31 January, 2015

Coulda Woulda Shoulda

I was talking to some friends last week and a thought-provoking question came up.

"If you could talk to 18-year-old you, what three pieces of advice would you give them?"

We all have things in our past that we regret. We all have made bad decisions. We all wish we could go back and do some stuff over knowing what we know now. It is funny this came up in conversation, because I've been having some of those thoughts lately. Which leads me to

Piece of advice number 1.

Cs may get degrees, but despite what you think right now, you will want to go to grad school at some point down the road. I graduated with an embarrassing 2.5 GPA. I can give you a laundry list of excuses, some of which are legitimate, about why. My parents are not academically inclined- my dad has a sociology degree and my mom never went to college. They were just thrilled I was in college- they knew nothing about navigating academia. My academic advisor for my major was absolutely worthless. He never  talked to me about my career goals, never told me about getting involved in academic research or internships, never counselled me about my low grades. I wasn't savvy enough to ask about these things. When I met with him the conversation pretty much went like this: "Looks like you're on track to graduate. Keep it up." I worked full time and played in the band. I was busy and I didn't devote the time to my studies that I should have. I slid by and didn't apply myself. After graduation, I landed a job at a well-known medical reference laboratory.

After a few years of working in a clinical toxicology lab, I grew tired of the constant routineness of the job. Following an SOP every day and not getting to actually fix problems that arose drove me crazy. One of the research and development scientists was kind enough to let me help her with some projects and I decided I really liked the R&D end of things. I liked being able to use my brain and solve problems, not just go through the same motions all the time. I worked on an immunoassay validation and the company who provided the kits paid for me to attend the Society of Forensic Toxicologists (SOFT) conference in Oklahoma City, where I presented a poster detailing my project. That kind of sealed the deal for me. In my spare time in the lab, I worked on little side projects here and there. I learned as much about immunoassays and mass spectrometry as I could with the few resources I had.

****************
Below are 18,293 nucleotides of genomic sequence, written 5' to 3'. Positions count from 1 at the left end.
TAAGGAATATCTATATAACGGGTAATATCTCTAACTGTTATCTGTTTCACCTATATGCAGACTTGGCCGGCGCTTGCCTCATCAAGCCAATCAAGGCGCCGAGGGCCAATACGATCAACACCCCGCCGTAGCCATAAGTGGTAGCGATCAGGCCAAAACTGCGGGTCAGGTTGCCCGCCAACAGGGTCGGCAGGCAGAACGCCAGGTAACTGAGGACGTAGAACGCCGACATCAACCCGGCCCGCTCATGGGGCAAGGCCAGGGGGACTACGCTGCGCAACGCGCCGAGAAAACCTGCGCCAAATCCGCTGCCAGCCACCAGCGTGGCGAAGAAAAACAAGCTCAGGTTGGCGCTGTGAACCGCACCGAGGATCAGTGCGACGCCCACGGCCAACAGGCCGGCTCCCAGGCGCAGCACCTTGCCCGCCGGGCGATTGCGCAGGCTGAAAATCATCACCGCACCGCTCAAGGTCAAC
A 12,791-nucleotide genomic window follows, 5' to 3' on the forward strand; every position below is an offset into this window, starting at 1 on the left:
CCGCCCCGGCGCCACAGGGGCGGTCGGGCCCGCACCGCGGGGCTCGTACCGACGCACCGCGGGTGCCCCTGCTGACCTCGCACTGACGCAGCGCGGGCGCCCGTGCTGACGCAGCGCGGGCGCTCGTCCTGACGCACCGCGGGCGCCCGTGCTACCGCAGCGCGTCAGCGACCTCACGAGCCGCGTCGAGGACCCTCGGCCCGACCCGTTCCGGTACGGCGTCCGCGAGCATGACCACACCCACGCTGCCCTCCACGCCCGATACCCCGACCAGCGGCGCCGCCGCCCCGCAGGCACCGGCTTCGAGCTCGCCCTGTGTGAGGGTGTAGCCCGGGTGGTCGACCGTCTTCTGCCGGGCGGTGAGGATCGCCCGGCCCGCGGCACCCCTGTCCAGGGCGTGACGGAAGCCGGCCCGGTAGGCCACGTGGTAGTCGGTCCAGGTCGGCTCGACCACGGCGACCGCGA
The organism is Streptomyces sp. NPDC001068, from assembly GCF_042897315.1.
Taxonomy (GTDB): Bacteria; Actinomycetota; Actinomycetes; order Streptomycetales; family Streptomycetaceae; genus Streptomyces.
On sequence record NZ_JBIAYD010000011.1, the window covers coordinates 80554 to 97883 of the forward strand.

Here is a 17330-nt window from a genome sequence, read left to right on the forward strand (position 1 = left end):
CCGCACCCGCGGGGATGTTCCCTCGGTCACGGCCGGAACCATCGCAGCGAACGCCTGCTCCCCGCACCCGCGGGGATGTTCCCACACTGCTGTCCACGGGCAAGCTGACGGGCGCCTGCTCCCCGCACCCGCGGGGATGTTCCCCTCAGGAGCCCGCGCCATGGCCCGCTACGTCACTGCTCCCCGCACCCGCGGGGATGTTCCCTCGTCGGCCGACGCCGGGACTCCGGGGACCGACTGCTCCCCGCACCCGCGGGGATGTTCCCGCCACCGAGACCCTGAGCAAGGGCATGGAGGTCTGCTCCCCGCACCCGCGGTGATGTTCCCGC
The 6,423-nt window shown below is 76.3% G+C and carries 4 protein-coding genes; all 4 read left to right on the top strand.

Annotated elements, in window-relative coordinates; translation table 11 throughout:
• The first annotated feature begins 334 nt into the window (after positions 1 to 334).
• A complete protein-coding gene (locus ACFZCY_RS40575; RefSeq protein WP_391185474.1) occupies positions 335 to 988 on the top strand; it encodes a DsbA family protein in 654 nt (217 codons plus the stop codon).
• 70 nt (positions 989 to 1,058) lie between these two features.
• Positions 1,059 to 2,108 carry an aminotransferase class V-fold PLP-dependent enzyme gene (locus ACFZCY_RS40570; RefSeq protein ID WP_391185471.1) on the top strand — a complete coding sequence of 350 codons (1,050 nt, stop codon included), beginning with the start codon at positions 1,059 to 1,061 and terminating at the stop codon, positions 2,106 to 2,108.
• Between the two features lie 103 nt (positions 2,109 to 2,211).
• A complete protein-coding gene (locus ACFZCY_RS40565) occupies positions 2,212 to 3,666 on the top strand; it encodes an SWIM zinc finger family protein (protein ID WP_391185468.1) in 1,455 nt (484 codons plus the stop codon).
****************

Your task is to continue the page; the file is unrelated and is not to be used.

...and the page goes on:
In order to move into R&D, I knew I'd have to get a masters degree, but my GPA would hinder that. I applied once and failed to get in, though I was not surprised. Fast forward a couple of more years and the perfect job opportunity fell into my lap. The medical director over the lab I was working in received a grant from the university. He needed a research assistant with great laboratory skills who knew about time-of-flight mass spectrometry. I totally fit the bill, got the job, and got myself out of the clinical lab. I was stupid lucky. I was able to move into R&D with a bachelors degree and no publications to my name. I've been working hard  and learning a lot over the past 18 months, but to truly further my career, I really need to obtain an advanced degree. Now I can only hope that my professional accomplishments in the past 10 years will overshadow poor decisions I made in the past. By the time I apply, I'll have a few first author publications to my name and I'll be a middle author on a handful of others. I need to take the GRE and get a really great score, but I'm not too worried about that. I'm not all that worried about good letters of recommendation, either. I have good relationships with people who can write me strong letters. All of this could be for nothing if the graduate committee cannot see beyond stupid things I did 10-17 years ago.

TL;DR If I worked hard and earned good grades during my undergrad, I wouldn't have to be busting my ass now and praying to the Flying Spaghetti Monster that I get into grad school.

The second piece of advice.

Pay your damn bills and do not get in debt. Learn to budget and save. I had way too much of a laissez faire attitude about everything when I was in my early twenties, it would seem. My rather stupid approach to my finances was "I'll remember the fun I had, not the debt." Ugh. Stupid. Stupid. Stupid. I defaulted on stuff. I ruined my credit. I am 35 and am just now climbing out from under those mistakes.

The third piece of advice.

Don't be a bitch about your brother's wedding. I was an ass. I refused to be in the line because I didn't think they should get married. I still think at 21 they were too young to get married, but they are still married and I am still single. So what do I know? All I needed to do was stand up there in an ugly dress and smile and I wouldn't do it. I still have a hard time grinning and bearing it when I have to be involved with something or someone I don't agree with, either personally or professionally. I am stubborn, but I dislike confrontation. My coping technique is avoidance. I am working on it and I am also getting better at keeping my mouth shut, but man is it hard.

So there you go. My three pieces of advice I wish I could give my past self. Now I just need a TARDIS or a Flux Capacitor or whatever they did in Star Trek IV to save the whales.

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